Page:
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Great Lakes Ice Model (GLIM): Developing Great Lakes Ice Model (GLIM) in Lake Erie using the CIOM (Coupled Ice-Ocean Model) . Jia Wang (NOAA GLERL) George Leshkevich, David Schwab, Ann Clites ( NOAA GLERL ) Haoguo Hu, Dima Beletsky ( CILER, UoMich ),

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Great Lakes Ice Model (GLIM):Developing Great Lakes Ice Model (GLIM) in Lake Erie using the CIOM (Coupled Ice-Ocean Model)

Jia Wang (NOAA GLERL)

George Leshkevich, David Schwab,

Ann Clites (NOAA GLERL)

Haoguo Hu, Dima Beletsky

(CILER, UoMich),

Sponsors: NOAA, GLERL with help of USCG


Motivation needs for p rediction of lake ice using numerical models l.jpg
MotivationNeeds for prediction of lake ice using numerical models

  • No a single climate pattern (PNA, NAO/AO) influencing the GL is dominating, so the predictability of sea ice based on climate pattern indices is poor (Assel and Rodionov 2001, 2002)

  • Sediment resuspension and transport during winter storm and lake ice season (Schwab et al. 2006, Hawley et al. 2006); Lake Circulation Studies and the Great Lakes Coastal Forecast System (GLCFS) (Schwab)

    —Need lake ice coupled to an hydrodynamic-sediment model

  • Biogeochemical/ecosystems modeling such as hypoxia—Multiple stressors (Chen et al. 2004)

    —Need hydrodynamic-ice circulation model

  • Regional climate model in the Great Lakes (Lofgren 2005)

    —Need lake ice model to predict radiation/nergy balance/feedback to the atmosphere, and lake water level (Assel, Quinn&Sellinger 2004)

  • Great Lakes as a platform for INTERDISCIPLINARY research in a “mini climate system”:

    Atmosphere, hydrosphere (hydrodynamics, lake ice, biosphere, and lithosphere (land processes, hydrology, coastal erosion)

    —Need lake ice component


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Natural Climate Teleconnection PatternsSea/lake ice as indicator of climate changes: NAO/AO, ENSO/ PNA/PDO? Which is statistically significant?

Hudson Bay:

Wang et al. (1994a,b; 1995)—ENSO and NAO: 1953-91

Mysak et al (1996)—NAO&ENSO:72/73; 82/83; 91/92

Arctic Ocean:

Wang and Ikeda (2000)—AO&ASIO

Wang and Ikeda (2001) —Regional and seasonal persp.

Wang et al. (2005) —Arctic climate feedback loop

Great Lakes:

Assel (1998)—ENSO

Assel et al. (2003)—Recent trends

Rodionov and Assel (2003)—Winter severity


Great lakes ice cover during two extreme climate patterns l.jpg
Great Lakes Ice Cover during two extreme climate patterns

March 15, 1992: NAO+& SO- (El Nino) March 15, 2001: NAO-&SO+ (La Nino)

PNA+ PNA-


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There were 13 winters with anomalous high ice cover( > mean+0.7*STD=69.4)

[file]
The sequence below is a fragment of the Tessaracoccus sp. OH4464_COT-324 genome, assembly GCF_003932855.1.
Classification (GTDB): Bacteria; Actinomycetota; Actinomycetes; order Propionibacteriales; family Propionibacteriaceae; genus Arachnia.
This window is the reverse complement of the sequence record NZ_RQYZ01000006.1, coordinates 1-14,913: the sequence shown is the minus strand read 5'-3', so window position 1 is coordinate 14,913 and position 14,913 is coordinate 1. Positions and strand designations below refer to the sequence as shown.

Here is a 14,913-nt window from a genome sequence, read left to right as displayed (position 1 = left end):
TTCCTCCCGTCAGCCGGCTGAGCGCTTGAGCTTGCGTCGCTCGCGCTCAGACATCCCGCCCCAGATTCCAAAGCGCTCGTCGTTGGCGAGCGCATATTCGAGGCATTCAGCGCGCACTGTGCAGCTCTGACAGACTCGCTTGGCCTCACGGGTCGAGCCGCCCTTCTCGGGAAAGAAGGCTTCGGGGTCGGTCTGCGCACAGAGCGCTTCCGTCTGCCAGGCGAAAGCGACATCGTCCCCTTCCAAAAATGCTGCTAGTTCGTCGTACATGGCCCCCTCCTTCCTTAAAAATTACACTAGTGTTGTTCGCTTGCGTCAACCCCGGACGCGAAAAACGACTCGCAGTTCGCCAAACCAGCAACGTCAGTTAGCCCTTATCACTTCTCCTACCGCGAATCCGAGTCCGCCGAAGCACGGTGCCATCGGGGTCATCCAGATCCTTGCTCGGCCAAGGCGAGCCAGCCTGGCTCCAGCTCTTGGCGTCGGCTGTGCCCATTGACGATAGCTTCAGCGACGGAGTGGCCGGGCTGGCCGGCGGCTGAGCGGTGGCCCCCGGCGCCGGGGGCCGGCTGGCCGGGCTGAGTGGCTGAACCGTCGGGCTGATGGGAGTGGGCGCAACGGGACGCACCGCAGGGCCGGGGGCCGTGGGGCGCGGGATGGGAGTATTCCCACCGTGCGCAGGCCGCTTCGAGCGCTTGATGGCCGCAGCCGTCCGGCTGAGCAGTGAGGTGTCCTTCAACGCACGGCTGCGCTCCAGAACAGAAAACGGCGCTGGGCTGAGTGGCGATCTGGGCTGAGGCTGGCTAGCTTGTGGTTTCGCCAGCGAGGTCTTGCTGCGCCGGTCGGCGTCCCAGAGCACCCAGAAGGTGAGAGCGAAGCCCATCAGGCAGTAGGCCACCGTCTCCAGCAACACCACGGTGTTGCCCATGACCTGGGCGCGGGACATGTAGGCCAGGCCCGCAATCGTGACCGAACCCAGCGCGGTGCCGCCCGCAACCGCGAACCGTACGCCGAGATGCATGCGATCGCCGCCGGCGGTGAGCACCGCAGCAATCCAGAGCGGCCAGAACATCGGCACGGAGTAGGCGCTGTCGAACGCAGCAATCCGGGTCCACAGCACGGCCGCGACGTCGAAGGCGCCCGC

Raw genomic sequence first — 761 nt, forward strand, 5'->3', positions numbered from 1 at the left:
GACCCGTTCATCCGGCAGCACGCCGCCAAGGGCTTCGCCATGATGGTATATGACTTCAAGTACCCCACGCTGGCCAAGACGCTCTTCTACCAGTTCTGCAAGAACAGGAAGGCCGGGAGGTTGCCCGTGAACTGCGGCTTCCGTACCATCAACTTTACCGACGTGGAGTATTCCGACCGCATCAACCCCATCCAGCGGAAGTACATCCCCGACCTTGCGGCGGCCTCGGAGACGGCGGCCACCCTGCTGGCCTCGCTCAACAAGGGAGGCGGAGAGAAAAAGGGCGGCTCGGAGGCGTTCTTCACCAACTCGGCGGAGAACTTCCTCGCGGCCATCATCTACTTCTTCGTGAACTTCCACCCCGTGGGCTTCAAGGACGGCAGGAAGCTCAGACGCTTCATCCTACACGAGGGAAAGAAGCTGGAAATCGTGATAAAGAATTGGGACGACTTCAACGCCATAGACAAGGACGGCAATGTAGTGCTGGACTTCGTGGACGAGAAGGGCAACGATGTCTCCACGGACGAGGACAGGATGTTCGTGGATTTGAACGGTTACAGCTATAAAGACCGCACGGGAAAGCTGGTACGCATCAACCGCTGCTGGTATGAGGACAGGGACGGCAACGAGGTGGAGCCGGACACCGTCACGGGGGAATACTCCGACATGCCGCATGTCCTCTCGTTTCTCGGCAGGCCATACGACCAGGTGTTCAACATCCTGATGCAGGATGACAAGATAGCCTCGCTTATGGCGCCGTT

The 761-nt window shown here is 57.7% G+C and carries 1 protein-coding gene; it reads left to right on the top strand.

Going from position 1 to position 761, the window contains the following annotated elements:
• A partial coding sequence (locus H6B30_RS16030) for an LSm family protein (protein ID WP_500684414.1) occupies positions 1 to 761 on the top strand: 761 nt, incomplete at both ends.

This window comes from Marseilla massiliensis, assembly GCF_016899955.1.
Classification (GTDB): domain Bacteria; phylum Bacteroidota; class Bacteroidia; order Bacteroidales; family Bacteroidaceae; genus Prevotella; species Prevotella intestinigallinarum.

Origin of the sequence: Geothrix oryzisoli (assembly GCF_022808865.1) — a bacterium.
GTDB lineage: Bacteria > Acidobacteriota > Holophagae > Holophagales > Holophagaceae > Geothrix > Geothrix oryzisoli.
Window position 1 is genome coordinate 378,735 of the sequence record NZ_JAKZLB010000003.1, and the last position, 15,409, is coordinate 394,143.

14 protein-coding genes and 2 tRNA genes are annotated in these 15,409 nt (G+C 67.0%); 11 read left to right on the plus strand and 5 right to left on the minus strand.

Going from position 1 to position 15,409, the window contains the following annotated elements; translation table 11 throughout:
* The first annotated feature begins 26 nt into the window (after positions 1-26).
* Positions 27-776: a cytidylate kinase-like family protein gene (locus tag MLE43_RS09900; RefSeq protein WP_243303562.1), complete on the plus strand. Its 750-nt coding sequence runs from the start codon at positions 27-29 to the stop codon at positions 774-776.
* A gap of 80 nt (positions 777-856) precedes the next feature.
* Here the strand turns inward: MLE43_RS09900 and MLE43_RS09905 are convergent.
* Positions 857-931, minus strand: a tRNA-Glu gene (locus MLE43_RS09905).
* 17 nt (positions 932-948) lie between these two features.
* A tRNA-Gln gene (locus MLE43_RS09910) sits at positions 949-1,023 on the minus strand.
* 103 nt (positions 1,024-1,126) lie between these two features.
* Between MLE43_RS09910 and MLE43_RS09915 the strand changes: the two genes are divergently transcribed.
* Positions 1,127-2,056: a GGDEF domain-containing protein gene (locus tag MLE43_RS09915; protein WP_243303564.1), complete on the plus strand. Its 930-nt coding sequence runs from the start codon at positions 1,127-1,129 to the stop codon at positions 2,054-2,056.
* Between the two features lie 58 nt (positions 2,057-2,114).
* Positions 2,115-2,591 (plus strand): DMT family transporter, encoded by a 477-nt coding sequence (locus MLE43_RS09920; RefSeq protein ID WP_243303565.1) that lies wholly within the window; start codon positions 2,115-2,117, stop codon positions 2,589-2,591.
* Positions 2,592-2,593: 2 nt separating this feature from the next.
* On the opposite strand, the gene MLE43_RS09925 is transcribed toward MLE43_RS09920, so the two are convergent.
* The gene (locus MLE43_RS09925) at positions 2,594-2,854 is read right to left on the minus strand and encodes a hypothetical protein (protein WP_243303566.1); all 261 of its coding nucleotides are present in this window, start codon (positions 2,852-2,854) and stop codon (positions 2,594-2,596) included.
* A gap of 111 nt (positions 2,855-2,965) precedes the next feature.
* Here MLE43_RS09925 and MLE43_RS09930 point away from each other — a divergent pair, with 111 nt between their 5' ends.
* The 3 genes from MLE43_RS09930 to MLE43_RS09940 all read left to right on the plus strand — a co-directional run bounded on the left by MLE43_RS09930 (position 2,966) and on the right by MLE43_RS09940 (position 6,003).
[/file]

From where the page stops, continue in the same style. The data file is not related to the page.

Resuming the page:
19631967 19721977197819791981 19821985 1986 19941996 2003

(blue are –AO yrs)

And also 13 winters with anomalous low Ice Cover (< mean-0.7*STD=40.01)

1964 1966 196919761983 1987 1995 19981999 2000 2001 2002 2006

(Yellow are El Nino yrs)

We found -AO signal in the high ice cover winters and El Nino signal in the low ice cover winters



Glim in lake erie based on ciom wang et al 2002 05 08 l.jpg
GLIM in Lake Eriebased on CIOM (Wang et al. 2002, 05, 08)

1. POM (Mellor 2000)

2. Multicategory sea ice model (Yao et al., 2000; Wang et al. 2002, 2005, 2008) based on: two-layer ice thermodynamics with 1-layer snow, ice dynamics with viscous-plastic rheology

3. 2-km in Lake Erie similar to Schwab’s GLOFS

4. 22 vertical sigma layers.

5. Daily atmospheric forcing from NCEP/NCAR daily forcing fields (air temperature and humidity at 2m, wind at 10m),solar radiation and air longwave radiation

6. Initial (T/S) fields from measurements



The great lakes ice model glim ice velocity and thickness l.jpg
The Great Lakes Ice Model (GLIM):Ice velocity and thickness



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a) 1/9

b) 1/16

c) 1/23

d) 1/30

e) 2/27

f) 3/12

Fig. 6


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2008 Feb-27 GLERL-USCG Ice Thickness Measurement Stations

0cm

0 cm

0cm

10 cm

0cm

25cm

15cm

20cm

15 cm

25cm

18cm

20 cm

9cm






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a-2) 12/22

a-1) 12/31

a) 1/9

b) 1/16

c) 1/23

d) 1/30

e) 2/27

f) 3/12

g) 3/28

h) 4/6

Fig. 7


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Model-data comparison

Stations 45005, 45132, and 45142 are shown on the map, but not in the table.

These are meteorological stations maintained by either the National Bata Buoy

Center (45005) or by Environment Canada (45132 and 45142). (

+ NDBC Eastern Great Lakes Marine Data web page)




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GLIM model simulation

From Dima Beletsky


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Toward A Forecast System

Hourly forcing in 2004/05





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Summary velocity

  • Lake ice seasonal cycles are successfully reproduced, but needs for solid validation of GLIM, plan for 2004-05 ice season (IFYLE obs.), and 2007-08 season (ice thickness obs.) using hourly atmospheric forcing

  • Model-model intercomparison shows GLIM lake-hydrodynamic model can reproduce similar results to the GLOFS

    Future efforts:

  • Transformed GLIM to GLERL (Schwab) GLOFS

  • Expanded to other Lakes

  • Applied to Interannual variability of lake ice in Lake Erie

  • Applied to ecosystem modeling


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